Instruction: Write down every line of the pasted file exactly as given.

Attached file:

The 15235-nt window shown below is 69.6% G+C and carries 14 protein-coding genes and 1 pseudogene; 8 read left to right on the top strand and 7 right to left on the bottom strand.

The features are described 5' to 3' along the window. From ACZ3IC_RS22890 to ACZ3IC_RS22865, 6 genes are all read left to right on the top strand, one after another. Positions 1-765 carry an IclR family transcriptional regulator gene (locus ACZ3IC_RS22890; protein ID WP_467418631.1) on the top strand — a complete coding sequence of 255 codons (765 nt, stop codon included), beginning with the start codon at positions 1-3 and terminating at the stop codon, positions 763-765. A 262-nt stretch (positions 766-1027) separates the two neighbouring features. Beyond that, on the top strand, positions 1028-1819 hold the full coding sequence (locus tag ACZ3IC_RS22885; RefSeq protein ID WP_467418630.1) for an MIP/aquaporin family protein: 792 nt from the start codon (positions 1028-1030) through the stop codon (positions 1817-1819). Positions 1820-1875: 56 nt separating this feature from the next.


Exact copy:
The 15235-nt window shown below is 69.6% G+C and carries 14 protein-coding genes and 1 pseudogene; 8 read left to right on the top strand and 7 right to left on the bottom strand.

The features are described 5' to 3' along the window. From ACZ3IC_RS22890 to ACZ3IC_RS22865, 6 genes are all read left to right on the top strand, one after another. Positions 1-765 carry an IclR family transcriptional regulator gene (locus ACZ3IC_RS22890; protein ID WP_467418631.1) on the top strand — a complete coding sequence of 255 codons (765 nt, stop codon included), beginning with the start codon at positions 1-3 and terminating at the stop codon, positions 763-765. A 262-nt stretch (positions 766-1027) separates the two neighbouring features. Beyond that, on the top strand, positions 1028-1819 hold the full coding sequence (locus tag ACZ3IC_RS22885; RefSeq protein ID WP_467418630.1) for an MIP/aquaporin family protein: 792 nt from the start codon (positions 1028-1030) through the stop codon (positions 1817-1819). Positions 1820-1875: 56 nt separating this feature from the next.